In November 2021, the 26th UN Climate Change Conference of the Parties (COP26) will take place in Glasgow, Scotland, shining a light on the activities needed to combat global climate change. By providing data from satellites, Europe’s flagship Copernicus programme delivers evidence of our changing climate and supports vital climate research.
Find out how in this extract from RHEA’s OpenSpace 28 magazine featuring Susanne Mecklenburg, Head of the ESA Climate Office.
How does Copernicus support climate change research?
Copernicus provides data from ground, airborne and sea-based systems, with satellites providing data – and therefore insights – about our planet that would otherwise be impossible to capture.
Copernicus is led by the European Commission and implemented in partnership with Member States and organizations including the European Space Agency (ESA) and the European Union Space Programme Agency (EUSPA). Satellite data comes from the Sentinel missions operated by ESA and from contributing missions, some of which are operated by third parties. Together they provide huge volumes of data about the land, sea and air, all of which is freely available.
“All of them greatly advance our knowledge of the climate system in different ways,” explains Susanne Mecklenburg, Head of the ESA Climate Office.
Sentinel-1, with its all weather, day-and-night radar sensing capability, helps to monitor sea ice extent in the Arctic: a region that is warming three times faster than the global average.
Sentinel-2 is extremely important for the global stocktake – the 5-yearly mechanism that will review progress towards meeting the Paris Agreement goals. It provides information relating to agriculture, forestry and land use change, which can help determine the impact on net greenhouse gas emissions.
Sentinel-3 – Contributes data related to: land surface temperature and cover; ocean colour (related to the carbon cycle); and clouds and aerosols.
Sentinel-5P – Air quality and methane emissions, which showed the impact of COVID-19 lockdowns on air quality and GHG emissions.
Sentinel-6 – Soil moisture and ocean salinity to help improve weather and climate models.
What role does ESA’s Climate Office play?
ESA’s Climate Office plays a vital role in ensuring climate-related data, including that from satellites, is accurate and meaningful. “Our flagship programme is the Climate Change Initiative, launched in 2009,” says Mecklenburg.
“Within this, we are developing global data records of key components of the climate system, known as Essential Climate Variables, of which over 50 have been defined by the scientific community on behalf of the UNFCCC [United Nations Framework Convention on Climate Change]. We are currently looking at 21 of them, working with a climate community of around 450 experts to provide a physical evidence base to strengthen scientific understanding of the climate and how it is changing.”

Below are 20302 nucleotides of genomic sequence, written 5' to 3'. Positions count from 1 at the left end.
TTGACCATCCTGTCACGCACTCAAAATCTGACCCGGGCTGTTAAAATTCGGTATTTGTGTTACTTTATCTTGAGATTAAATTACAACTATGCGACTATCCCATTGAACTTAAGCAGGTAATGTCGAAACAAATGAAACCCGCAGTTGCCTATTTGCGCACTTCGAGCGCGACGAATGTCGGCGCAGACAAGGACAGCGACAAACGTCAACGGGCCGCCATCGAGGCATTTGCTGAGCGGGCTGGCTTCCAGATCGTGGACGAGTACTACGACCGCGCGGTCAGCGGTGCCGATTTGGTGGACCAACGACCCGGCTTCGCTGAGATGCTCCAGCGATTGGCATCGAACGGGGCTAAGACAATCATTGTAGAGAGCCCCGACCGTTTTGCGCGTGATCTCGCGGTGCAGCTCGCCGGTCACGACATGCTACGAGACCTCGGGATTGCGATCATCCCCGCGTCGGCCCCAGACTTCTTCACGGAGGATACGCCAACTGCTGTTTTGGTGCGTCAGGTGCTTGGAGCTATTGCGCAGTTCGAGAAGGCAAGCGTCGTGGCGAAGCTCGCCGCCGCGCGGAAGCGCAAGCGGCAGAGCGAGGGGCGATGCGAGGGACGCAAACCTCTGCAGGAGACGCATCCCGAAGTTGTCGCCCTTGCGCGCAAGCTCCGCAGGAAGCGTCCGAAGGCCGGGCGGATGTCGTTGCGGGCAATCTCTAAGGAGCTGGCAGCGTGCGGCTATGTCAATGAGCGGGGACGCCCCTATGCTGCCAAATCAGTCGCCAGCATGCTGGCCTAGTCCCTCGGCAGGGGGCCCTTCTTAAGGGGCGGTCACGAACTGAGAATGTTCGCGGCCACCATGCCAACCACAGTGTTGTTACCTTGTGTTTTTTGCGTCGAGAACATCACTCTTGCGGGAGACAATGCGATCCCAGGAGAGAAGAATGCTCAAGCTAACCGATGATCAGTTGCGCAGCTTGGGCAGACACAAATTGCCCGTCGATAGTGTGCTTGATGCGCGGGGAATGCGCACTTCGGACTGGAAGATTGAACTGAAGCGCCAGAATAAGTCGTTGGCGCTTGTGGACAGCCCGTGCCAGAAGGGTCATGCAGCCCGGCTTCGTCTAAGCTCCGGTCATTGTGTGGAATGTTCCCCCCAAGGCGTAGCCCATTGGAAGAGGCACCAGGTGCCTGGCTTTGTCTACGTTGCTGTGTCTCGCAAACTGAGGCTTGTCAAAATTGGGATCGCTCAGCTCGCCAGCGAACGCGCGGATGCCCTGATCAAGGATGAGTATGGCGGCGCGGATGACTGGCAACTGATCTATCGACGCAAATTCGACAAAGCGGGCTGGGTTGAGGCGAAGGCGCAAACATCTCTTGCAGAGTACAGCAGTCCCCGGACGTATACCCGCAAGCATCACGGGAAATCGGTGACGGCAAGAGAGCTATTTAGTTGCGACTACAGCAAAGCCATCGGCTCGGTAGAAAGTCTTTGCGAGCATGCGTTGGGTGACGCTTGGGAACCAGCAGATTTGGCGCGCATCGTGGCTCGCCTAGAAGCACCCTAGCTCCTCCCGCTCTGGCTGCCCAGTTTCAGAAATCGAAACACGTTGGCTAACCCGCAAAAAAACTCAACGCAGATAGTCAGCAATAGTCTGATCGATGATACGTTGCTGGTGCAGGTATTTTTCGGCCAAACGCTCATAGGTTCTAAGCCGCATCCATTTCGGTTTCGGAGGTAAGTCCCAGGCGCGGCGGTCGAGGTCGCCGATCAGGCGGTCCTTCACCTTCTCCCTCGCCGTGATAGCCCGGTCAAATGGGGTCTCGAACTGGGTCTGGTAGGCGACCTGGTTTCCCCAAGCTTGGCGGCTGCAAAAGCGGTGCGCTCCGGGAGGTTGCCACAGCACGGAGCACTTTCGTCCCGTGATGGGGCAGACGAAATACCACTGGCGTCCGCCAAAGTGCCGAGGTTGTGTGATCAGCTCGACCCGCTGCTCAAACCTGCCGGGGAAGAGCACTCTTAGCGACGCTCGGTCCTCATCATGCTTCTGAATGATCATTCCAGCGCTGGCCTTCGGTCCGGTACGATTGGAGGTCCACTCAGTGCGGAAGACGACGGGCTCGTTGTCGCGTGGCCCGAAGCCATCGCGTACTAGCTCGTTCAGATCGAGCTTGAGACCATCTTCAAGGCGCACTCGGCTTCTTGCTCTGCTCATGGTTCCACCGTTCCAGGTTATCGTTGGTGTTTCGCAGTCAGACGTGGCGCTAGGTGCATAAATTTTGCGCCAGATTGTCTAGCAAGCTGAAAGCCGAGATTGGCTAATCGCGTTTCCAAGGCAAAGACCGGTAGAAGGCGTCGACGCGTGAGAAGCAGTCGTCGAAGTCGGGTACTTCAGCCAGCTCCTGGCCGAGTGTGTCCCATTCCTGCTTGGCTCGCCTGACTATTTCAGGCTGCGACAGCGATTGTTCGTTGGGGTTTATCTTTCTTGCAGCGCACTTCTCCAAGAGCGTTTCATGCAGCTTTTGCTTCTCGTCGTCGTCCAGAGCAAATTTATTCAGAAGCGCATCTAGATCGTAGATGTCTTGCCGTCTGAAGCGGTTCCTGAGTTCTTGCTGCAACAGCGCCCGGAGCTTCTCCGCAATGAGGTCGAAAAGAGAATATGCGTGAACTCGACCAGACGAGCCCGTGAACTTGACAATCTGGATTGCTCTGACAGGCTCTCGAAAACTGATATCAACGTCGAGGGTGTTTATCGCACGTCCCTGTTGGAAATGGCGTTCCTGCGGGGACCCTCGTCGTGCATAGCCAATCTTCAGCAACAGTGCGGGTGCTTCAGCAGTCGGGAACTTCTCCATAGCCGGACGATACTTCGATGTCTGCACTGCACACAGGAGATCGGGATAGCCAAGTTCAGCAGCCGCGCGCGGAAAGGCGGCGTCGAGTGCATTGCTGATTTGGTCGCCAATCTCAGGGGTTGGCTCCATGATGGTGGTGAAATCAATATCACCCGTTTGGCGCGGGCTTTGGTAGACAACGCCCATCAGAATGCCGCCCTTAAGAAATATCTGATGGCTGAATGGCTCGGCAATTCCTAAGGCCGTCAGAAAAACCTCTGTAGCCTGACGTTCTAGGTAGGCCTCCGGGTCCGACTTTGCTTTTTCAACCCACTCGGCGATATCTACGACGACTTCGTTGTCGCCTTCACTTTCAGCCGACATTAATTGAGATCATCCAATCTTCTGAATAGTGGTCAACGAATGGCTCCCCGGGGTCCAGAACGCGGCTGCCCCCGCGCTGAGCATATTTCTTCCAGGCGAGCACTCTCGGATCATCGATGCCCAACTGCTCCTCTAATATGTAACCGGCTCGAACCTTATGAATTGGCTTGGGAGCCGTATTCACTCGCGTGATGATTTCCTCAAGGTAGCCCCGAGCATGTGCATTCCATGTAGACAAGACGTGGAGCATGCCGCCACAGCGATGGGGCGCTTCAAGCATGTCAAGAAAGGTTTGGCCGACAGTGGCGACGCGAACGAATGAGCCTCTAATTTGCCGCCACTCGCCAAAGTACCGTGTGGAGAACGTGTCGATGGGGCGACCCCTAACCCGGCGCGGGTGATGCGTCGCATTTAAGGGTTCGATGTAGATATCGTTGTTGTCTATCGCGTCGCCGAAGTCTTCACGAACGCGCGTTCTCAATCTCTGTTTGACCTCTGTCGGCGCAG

What are Essential Climate Variables used for?
Essential Climate Variable (ECV) datasets are used by climate modellers to study what drives our climate and how elements interact, and to predict future changes. To ensure the satellite data is accurate, it is validated by various methods, including in situ measurements.
The best way to perfect models is to test them with examples where the results are already known. This is done using datasets of historical observations – which satellites provide on a continuous, regular and global scale – to check individual climate model outputs and compare how different models match up with each other.
ESA’s Climate Office ensures these historical datasets exist, with final ECV datasets transferred to providers of climate services, such as the Copernicus Climate Change Service (C3S), which make them publicly available.
What else can we do with ECVs?
We can improve our ability to address the challenges that climate change presents by using combinations of ECVs to address more complex science questions. So another role of ESA’s Climate Office is to combine related climate data records and models for this purpose.
The Sea Level Budget Closure project, for example, aims to reduce uncertainties around sea level change, which is one of the key indicators – and impacts – of climate change. By pulling together all the data and modelling related to the water cycle, it should help us to better understand the processes involved and identify what and how much is caused by human activity.
How can we measure emissions instead of estimating?
The first of the COP26 goals is to “Secure global net zero by mid-century and keep 1.5 degrees within reach”. To achieve this, individual nations need to understand exactly what emissions they are producing and take practical action to reduce them.
Currently, most countries estimate their emissions. In future, Europe’s Copernicus programme will help us to directly measure emissions to gain an accurate picture of the global situation. The planned CO2M satellite mission, for example, is designed to monitor anthropogenic CO2 and should be ready to provide data on actual emissions for the second Paris Agreement stocktake in 2028, based on data collected from 2026.
“With all of these different and complementary measurements that we will have, we will be able to pick up more of the different effects of climate change,” explains Mecklenburg. “This will help us to help our Member States in their global stocktake reporting.”
Find out more
You can find out more about how Copernicus and individual satellite missions support climate change initiatives, and the role of the ESA Climate Office, in RHEA’s OpenSpace 28 magazine.
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